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I don't know about you, but when my good ol' human empathy kicks in, I would feel pretty terrible forcing a woman who found out that her child will live nothing but a life of pain to deliver her baby. Further, I would feel just as bad, if not worse, forcing a woman whose partner might hurt her and the future child to have the child, or who might hurt herself if she does have the child and cannot take care of it. In these cases, anti-choice advocates often turn to adoption and say it would solve everything. An RH Reality Check column by an adoption counselor shows that that isn't the case. Further, many children don't get adopted, and end up in the foster care system for most of their youth. 

Robinson spoke about the women who receive her services candidly and with amazing understanding, according to The Hairpin:

I think that the public perceives first of all that late abortion could be completely eliminated if people would only get their act together and have their abortions earlier, which is completely untrue. I also think that people assume that women do this casually — that they’ve known they were pregnant for thirty weeks and then were on their way down to the hair salon and they saw the abortion clinic and they decided to just walk in to avoid the inconveniences of motherhood. That also is completely untrue. No matter how available birth control and first-trimester and second-trimester abortion is, you are always going to have the need for later abortions. A woman would never do this casually. The procedure lasts three or four days, and is fairly disagreeable.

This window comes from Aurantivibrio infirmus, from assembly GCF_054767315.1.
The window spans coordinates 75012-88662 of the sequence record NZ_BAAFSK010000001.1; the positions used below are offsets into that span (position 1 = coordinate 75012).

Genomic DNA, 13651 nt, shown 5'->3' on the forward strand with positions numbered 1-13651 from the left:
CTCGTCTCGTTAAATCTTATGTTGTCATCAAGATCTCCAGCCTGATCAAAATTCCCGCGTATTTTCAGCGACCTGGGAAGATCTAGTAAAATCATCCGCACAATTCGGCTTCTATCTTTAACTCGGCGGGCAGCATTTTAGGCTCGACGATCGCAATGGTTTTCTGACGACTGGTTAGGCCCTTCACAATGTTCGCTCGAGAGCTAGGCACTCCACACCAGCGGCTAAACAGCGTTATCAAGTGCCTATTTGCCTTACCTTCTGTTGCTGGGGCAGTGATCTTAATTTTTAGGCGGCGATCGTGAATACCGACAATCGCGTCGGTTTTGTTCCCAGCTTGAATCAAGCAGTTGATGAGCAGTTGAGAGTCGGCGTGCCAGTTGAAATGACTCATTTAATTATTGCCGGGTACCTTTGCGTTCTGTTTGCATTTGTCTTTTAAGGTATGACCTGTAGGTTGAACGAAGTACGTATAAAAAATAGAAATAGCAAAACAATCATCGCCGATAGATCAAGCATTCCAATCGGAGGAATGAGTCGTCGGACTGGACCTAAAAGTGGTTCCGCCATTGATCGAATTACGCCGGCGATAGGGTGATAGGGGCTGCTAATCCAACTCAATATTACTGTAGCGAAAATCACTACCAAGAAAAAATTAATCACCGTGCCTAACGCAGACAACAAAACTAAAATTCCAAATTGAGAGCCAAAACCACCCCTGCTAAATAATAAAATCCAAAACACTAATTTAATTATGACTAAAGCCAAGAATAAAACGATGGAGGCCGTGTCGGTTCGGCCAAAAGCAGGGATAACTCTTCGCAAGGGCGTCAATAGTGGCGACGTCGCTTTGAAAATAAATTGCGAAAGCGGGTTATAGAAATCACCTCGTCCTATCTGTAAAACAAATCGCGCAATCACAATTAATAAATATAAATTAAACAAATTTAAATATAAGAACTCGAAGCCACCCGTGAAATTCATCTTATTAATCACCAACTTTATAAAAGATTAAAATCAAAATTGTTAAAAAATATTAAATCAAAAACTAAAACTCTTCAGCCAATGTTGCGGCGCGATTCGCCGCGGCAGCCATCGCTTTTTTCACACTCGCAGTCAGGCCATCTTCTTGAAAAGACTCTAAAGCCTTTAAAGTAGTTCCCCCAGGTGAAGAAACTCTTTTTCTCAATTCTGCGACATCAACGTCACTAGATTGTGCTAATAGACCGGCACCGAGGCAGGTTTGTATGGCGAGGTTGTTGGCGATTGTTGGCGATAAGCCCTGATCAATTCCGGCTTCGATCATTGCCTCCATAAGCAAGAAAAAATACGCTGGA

Ultimately, women who receive late-term abortions deserve respect, autonomy, and privacy. The anti-choice narrative surrounding late-term abortion causes more pain for women who are already making difficult personal decisions, and it does this through medically false, exaggerated information. 

Images: Getty Images (4)